Are You in the 1%? You Should Be

corruption money power wealth

Where do we stand?

Now, to relate this to you and me: where do we stand in all this, and where do we want to stand? Would we rather identify with the disadvantaged 99%, or should we strive to be in that 1% that makes all the decisions and has all the money? Or do we try to change the system altogether? Or are we looking at it all wrong?

After watching this powerful documentary, I found myself wrestling with a lot of uncomfortable truths. I've noticed a lot of tension in this country between demonizing wealth and aspiring to it. The Occupy movement called out the 1% while books like The 4-Hour Workweek made record sales as people dreamed of hiring their own virtual assistants and working remotely from an island beach.

I certainly do it. I tell myself I am worthy of great wealth but catch myself creating excuses to charge less for my services, even after agreeing on a price ("you weren't feeling well, so you didn't get a great workout," "we ended our tutoring session 5 minutes early, so take off a quarter of the price"). Maybe you've experienced a similar kind of tension.

This internal conflict makes it hard to align our efforts, and we might not even notice it exists until we put those two mindsets side by side.

To Fix the System, You Must Master It

I think that our system IS broken, and that we need to work to create a new one that allows all people a comfortable standard of living, with time for leisure as well as self-directed, engaging work. BUT, I think we should still aspire to wealth and influence, rather than demonizing it to live righteously but poorly.

Calling money evil simply because we don't have much is just crying sour grapes. What influence can we have begging desperately for a job, any job, and chasing our bills month after month? Attain mastery, and mold the realm of wealth to your principles.

But I wonder if that's just buying in. There have been people who worked within extreme poverty to change the world.

I don't think so, because I felt that same way about the art of attraction when I started studying that. I demonized those men who could go home with any woman they wanted, simply because I couldn't. It was only after I dove into that world that I discovered how it's not the ability to attract that's problematic, but the way you use it. You can ruin a lot of lives by being a player, but without the ability to seduce, even the most committed marriage can become passionless.

Wealth is the same.

It's Time to Get Back in the Pool

We are living in an age in which negative expressions of wealth are much more common than positive ones. But there are still great philanthropists in the tradition of the Rockefellars and the Carnegies who use wealth to better society. Take Bill Gates and Warren Buffet, two of the wealthiest people alive.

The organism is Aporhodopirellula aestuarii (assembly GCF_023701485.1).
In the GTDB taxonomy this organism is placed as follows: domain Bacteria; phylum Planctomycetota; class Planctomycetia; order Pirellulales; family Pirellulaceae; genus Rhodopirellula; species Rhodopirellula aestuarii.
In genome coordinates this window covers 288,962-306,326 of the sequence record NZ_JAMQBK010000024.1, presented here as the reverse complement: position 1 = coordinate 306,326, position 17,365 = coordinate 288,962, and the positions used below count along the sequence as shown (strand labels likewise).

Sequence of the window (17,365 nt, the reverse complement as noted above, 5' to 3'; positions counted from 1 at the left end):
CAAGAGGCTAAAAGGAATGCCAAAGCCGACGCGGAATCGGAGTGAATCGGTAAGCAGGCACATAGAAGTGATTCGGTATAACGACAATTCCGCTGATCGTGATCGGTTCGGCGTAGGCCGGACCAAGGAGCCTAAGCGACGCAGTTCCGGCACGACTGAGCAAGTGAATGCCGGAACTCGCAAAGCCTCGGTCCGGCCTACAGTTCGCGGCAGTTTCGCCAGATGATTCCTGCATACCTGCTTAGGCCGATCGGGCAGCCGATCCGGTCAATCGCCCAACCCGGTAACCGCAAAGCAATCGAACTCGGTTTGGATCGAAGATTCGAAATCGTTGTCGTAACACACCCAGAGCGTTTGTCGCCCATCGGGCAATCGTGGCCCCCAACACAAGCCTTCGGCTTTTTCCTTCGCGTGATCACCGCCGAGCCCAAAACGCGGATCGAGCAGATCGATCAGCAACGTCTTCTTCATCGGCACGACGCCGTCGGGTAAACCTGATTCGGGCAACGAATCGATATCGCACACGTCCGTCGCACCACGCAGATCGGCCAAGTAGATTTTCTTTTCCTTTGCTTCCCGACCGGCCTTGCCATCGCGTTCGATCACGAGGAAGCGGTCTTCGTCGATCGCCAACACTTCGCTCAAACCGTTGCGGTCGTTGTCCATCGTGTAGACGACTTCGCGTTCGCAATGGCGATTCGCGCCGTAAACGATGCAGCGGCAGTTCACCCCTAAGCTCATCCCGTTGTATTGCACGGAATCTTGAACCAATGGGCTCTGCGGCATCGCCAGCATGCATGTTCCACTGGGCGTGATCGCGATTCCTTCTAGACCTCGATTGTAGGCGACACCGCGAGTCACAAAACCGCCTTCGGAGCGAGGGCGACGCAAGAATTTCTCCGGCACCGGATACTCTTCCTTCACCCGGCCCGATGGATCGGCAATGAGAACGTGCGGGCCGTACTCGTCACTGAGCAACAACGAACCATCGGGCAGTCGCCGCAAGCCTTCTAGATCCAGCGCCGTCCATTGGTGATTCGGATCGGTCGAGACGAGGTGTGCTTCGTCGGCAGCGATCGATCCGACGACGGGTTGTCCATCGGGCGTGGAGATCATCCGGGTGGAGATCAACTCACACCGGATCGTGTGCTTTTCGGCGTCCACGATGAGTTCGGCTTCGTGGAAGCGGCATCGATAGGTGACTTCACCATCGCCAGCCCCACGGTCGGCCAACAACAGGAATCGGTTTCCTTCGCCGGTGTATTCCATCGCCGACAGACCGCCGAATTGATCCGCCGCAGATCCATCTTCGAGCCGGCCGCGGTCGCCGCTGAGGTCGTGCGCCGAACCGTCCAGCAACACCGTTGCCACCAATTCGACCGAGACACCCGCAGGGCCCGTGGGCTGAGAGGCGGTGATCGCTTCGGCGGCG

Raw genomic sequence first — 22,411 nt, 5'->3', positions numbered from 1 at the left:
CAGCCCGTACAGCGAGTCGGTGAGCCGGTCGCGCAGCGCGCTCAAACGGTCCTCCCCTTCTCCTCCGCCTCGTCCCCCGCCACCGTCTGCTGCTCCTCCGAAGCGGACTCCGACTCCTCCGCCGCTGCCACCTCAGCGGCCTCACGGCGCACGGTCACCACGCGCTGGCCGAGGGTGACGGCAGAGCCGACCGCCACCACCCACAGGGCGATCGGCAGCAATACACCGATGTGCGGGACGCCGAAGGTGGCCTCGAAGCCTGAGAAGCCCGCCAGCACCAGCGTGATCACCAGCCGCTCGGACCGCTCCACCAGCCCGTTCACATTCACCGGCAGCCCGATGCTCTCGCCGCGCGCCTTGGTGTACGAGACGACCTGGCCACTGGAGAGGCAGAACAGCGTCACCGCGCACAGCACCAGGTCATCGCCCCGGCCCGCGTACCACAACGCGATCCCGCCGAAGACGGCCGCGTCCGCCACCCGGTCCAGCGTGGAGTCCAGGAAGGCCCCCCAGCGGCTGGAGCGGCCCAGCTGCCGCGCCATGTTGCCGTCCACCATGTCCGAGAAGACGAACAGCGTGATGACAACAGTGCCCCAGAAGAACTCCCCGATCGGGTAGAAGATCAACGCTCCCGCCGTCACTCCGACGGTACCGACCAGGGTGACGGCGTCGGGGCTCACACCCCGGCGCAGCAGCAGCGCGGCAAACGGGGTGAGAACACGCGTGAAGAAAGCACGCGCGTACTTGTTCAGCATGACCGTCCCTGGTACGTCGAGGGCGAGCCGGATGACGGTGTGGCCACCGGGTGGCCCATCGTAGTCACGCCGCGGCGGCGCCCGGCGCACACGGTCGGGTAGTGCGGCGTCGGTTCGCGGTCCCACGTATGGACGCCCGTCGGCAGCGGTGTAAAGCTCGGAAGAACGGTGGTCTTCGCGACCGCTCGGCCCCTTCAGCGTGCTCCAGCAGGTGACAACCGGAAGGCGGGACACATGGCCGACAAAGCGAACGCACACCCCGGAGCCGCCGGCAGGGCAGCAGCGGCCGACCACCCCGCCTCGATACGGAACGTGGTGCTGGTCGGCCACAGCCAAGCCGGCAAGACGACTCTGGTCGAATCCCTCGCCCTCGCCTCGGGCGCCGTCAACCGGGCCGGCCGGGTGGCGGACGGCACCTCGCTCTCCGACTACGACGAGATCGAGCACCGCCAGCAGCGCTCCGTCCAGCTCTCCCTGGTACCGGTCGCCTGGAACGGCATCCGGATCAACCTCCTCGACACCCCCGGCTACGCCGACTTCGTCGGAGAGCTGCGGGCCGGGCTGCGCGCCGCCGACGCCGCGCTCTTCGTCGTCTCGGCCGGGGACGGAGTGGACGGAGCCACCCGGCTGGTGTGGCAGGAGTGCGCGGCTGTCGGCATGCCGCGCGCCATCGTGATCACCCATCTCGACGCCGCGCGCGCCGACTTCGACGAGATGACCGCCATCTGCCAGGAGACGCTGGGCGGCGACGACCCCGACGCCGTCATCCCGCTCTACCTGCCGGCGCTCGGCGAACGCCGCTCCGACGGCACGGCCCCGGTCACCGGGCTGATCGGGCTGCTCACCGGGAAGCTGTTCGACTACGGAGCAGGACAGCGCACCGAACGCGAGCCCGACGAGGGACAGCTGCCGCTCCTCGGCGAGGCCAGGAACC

By staining the halls of power, simply by acting badly, the powerful and corrupt have given power itself a bad name. By pissing in the pool, they drove everyone else out. Sure they have to swim in their own rankness, but they get the whole thing to themselves. And now, they don't even have to do that because we've decided never to get our hands dirty.

We've accepted the truth they wanted to spread: Politics and money and power itself are the realm of the corrupt. For those of us who value principles over materials, that's enough to keep us away. We will gladly suffer the burden of poverty if it means we can be "good" people.

Most of the truly admirable people I know just want to mind their own business, like Cincinnatus on his farm. We specifically DON'T want to get our hands dirty--it's too big a job--and the few idealistic kids who go into politics or finance get swallowed by the system. They either buy in or burn out.

But it doesn't have to be that way. In fact, it shouldn't be that way. What if more of us quiet farming types took it as our civic duty to change the way our world is run? What if civic virtue had any weight at all? Do you think the world would be a different place if people of principles actually OUTNUMBERED those who are in it for the personal rewards?

Perhaps I'm spouting crazy ideas, asking for the impossible. But if you are of sound moral character (and if you read this blog then you at least aspire to that) I WANT you to be wealthy, influential, and powerful. I want people like that in the wealthiest, most influential positions in society. I want people like that running the government.

Instead of shying away from power to avoid staining your good name, take courage and run headlong into it, and mark it with your principles and ideals. Power is defined by those who wield it. Let's redefine what it means to be rich and powerful.

So, yes, I say we should aspire to wealth.

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Fight on, Brave Warriors.


Photo credit: Francisco Diez on Flickr